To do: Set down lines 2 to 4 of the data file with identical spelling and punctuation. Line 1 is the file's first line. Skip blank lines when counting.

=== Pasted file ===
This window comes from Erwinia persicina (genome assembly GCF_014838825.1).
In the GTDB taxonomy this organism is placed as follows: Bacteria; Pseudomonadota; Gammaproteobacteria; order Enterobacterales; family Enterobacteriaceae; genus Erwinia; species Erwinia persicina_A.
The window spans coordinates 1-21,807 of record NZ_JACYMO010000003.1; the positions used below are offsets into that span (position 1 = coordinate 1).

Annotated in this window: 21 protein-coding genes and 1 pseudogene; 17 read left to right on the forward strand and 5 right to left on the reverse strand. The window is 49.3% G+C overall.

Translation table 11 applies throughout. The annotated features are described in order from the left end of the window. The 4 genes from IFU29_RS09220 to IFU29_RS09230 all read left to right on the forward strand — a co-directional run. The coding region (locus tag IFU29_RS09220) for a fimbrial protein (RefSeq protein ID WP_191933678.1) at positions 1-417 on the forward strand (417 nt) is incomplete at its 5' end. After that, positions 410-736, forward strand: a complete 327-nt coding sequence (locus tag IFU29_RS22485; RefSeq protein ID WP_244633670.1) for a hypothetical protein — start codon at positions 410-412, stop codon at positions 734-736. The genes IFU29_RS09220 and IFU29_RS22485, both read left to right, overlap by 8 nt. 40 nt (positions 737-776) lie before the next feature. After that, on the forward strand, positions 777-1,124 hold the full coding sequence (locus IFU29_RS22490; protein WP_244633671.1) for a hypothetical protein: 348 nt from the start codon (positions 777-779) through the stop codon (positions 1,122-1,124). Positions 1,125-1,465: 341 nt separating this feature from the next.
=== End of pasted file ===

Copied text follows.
In the GTDB taxonomy this organism is placed as follows: Bacteria; Pseudomonadota; Gammaproteobacteria; order Enterobacterales; family Enterobacteriaceae; genus Erwinia; species Erwinia persicina_A.
The window spans coordinates 1-21,807 of record NZ_JACYMO010000003.1; the positions used below are offsets into that span (position 1 = coordinate 1).

Annotated in this window: 21 protein-coding genes and 1 pseudogene; 17 read left to right on the forward strand and 5 right to left on the reverse strand. The window is 49.3% G+C overall.